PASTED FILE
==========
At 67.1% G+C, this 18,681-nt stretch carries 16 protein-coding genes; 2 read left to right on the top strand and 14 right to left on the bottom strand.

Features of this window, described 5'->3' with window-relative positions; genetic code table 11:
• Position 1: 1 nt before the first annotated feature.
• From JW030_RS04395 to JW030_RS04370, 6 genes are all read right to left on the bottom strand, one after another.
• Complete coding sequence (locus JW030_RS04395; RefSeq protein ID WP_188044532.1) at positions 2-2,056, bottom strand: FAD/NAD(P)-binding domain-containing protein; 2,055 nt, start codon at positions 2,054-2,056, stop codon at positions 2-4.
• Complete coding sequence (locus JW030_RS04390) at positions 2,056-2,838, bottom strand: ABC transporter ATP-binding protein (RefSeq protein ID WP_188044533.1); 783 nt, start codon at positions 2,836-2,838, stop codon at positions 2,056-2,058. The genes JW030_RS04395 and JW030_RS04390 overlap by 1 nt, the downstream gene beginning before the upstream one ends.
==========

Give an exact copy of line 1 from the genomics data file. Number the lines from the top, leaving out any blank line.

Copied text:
At 67.1% G+C, this 18,681-nt stretch carries 16 protein-coding genes; 2 read left to right on the top strand and 14 right to left on the bottom strand.